The Favored Child
If you have more than one child in your family, the chances are great that you have the favored child. Whether you think so or not, I guarantee that your children think you do. This is a tough one to swallow, isn’t it? As parents, we try so hard NOT to focus our attention on just one child. However, the truth is that it may be beyond our capacity to show love and more about how our children internalize our actions.
I did a poll on my Facebook page a few days back asking if people have a favorite child. They had two choices…Absolutely not and it depends upon the day. The vast majority agreed that it depends upon the day. So let’s explore what may be the resoning behind that answer.
A day in the life
Look, I get it. Parenting is hard. As moms, we are expected to put aside our own needs to meet the continual needs of others. I have always said that becoming a parent is putting your needs aside for your child’s wants. Truthfully, that is sometimes easier said than done. And let’s face it, each child is different and each child has good days and bad days just as we do.
But wow…when we all have those bad days together, things can go from perfection to destruction in a matter of seconds. My two boys are like night and day. Their demeanors are so different from one another. Honestly, I try to respect their differences regardless of how trying that can be. The irony is that when we found out we were having another boy, I was stoked because I thought i knew what I was doing.
Let’s just declare right here that I was wrong.
Where it all began
My family loves watching Last Man Standing. We get such a kick out of watching another famiy work and often laugh at their antics. We also talk about how we would handle those same situations. If you are a fan, you already know that Mike, the father always claims that Eve is his favorite daughter.
I took this to a whole nother level in our home and began telling the boys that they were my favorite child after they did something helpful or amazing. This little interaction resulted in them trying to outdo one another in order to be “mom’s favorite child.” Fast forward a few months and I began wondering if there will be any psychological ramifications to their adult psyche. Both the social worker and mom in me is always worrying that I am jacking these boys up. That struggle is real.
Which led me to my thoughts as an adult. I always though my parents favored my brother. After all, he was rarely in trouble, he was the first in our family to go to college and he went on to be a very successful and respected professional. I, on the other hand was the difficult child and while I used to joke with my parents that they would have been bored if I had been more like my brother, they didn’t necassariy agree.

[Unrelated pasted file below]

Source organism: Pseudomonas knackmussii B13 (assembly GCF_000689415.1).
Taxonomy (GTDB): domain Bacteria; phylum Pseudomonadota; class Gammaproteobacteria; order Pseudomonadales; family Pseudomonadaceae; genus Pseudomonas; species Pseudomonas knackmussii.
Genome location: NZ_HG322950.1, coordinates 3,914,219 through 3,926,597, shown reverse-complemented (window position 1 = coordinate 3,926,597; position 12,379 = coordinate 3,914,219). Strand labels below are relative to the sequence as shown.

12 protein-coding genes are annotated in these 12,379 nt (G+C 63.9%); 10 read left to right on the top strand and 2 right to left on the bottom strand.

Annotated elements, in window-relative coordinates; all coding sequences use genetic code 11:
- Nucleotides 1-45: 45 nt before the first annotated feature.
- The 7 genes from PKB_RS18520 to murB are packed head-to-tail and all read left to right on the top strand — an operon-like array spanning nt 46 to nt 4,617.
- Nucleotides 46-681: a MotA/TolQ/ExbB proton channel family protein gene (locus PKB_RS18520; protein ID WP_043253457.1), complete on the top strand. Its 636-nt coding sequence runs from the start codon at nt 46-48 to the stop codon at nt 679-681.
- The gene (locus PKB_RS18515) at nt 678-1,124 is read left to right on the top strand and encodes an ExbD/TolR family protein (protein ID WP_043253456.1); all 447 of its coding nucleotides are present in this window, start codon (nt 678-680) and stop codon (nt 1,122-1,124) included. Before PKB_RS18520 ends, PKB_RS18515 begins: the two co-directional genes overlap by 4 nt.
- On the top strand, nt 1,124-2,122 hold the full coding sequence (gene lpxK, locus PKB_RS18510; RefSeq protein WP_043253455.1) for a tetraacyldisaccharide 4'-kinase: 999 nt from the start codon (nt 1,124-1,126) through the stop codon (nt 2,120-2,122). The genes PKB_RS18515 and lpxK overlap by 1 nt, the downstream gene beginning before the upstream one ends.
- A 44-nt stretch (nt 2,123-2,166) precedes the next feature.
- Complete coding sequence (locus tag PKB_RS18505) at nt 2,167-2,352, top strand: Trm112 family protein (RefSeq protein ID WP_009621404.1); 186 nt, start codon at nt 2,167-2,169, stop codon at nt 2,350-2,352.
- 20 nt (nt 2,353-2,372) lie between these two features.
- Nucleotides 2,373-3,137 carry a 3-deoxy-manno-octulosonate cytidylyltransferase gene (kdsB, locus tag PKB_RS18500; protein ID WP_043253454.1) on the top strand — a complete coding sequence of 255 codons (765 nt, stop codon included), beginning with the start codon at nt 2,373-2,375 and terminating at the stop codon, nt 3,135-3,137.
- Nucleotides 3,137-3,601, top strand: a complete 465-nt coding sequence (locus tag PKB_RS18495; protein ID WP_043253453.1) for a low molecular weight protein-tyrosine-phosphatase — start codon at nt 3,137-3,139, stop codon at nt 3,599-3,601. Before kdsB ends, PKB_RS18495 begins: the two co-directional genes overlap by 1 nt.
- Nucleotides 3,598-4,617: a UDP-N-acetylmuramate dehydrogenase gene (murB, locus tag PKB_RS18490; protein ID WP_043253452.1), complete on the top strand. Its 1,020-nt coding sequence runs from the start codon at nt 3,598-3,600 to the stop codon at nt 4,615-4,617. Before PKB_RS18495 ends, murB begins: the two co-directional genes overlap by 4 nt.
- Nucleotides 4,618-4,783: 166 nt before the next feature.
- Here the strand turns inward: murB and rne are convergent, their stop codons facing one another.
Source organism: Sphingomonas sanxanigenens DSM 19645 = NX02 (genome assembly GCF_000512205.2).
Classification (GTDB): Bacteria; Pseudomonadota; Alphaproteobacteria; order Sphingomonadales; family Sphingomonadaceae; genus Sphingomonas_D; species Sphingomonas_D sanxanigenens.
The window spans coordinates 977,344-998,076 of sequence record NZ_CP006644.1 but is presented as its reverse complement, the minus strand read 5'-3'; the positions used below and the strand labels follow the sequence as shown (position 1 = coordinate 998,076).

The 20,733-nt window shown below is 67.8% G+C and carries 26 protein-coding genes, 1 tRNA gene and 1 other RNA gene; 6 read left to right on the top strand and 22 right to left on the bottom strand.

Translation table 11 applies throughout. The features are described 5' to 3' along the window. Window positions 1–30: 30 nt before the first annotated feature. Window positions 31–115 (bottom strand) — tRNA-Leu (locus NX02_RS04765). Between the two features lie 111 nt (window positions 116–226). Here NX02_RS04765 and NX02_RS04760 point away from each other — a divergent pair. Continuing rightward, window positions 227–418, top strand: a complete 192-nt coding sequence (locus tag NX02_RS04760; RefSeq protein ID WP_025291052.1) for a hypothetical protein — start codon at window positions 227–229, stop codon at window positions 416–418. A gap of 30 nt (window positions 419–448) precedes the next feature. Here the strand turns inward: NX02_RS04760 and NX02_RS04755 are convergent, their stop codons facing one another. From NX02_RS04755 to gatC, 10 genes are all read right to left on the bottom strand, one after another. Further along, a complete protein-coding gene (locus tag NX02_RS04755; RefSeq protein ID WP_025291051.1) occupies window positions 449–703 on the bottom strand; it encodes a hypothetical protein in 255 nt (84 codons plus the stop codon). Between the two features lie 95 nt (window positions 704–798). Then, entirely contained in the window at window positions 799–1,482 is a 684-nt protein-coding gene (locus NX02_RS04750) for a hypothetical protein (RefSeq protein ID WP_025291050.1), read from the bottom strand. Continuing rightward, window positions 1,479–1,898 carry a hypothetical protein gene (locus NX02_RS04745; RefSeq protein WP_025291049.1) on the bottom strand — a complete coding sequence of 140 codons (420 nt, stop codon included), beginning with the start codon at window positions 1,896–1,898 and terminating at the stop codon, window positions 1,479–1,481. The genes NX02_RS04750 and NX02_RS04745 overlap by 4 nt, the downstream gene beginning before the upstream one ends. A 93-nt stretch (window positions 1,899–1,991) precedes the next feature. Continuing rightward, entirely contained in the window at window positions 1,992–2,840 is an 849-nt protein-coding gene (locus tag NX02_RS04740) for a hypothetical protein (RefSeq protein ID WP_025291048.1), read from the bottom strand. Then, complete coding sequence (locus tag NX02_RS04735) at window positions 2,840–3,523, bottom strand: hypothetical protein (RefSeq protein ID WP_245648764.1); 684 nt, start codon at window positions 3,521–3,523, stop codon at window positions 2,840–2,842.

Looking back, he may have thought that I was the favored child. After all, we grew up very differently, as he was raised by my grandmother, my mom and dad and I was primarily raised by my mom in the younger years and my dad and brother as I grew older.
Grandparents and the favored child
The favored child doesn’t just stop in one generation. That favored child’s kids will also feel the difference in how their grandparents interact with them. Where the grandparents choose to spend their time and the relationships they may or may not cultivate say more to the next generations than they may have ever thought.
According to an article on Owlcation, there definately can be long term ramifications when children do not feel as though they are always being compared to their siblings or are always in continual disagreement with their parents. Wow, no pressure, right?
The truth is that as parents, we need to be aware of how our interaction are delivered AND how they are being received. each child responds to interactions based upon their individual experiences and expectations. And, as parents, we are responsible for interacting with each child according to their own indivudal needs.
What if you clash
Let’s face it. There will be many many times where our kids will do something that just make us shake our heads. And there will be times as parents when we make a decision and shake our heads. As parents, our job is not to be their friends, rather our job is to teach them about how they fit into the world around them. It means that sometimes we all lose our shit and we can model how to apologize and own our actions.
It also means focusing on the postives and letting our children know they are loved and accepted for who they are…not who we want them to be. Maybe that is the key. Allowing the children to be who they are rather than holding on to a dream we had for them. Allowing them to fail so they will learn how to work through the tough times. It’s been said that it takes seven positive statements to undo one negative statement. Those are some big numbers, however I think we can do it.
I will leave you with one last thought. Don’t push yourself so hard that you have nothing left to give. These children didn’t ask to be brought into the world, we brought them here. Take care of yourself, mama because these littles are only little for a short period of time. Grant yourself some grace and model setting boundaries so your child can also learn to do the same.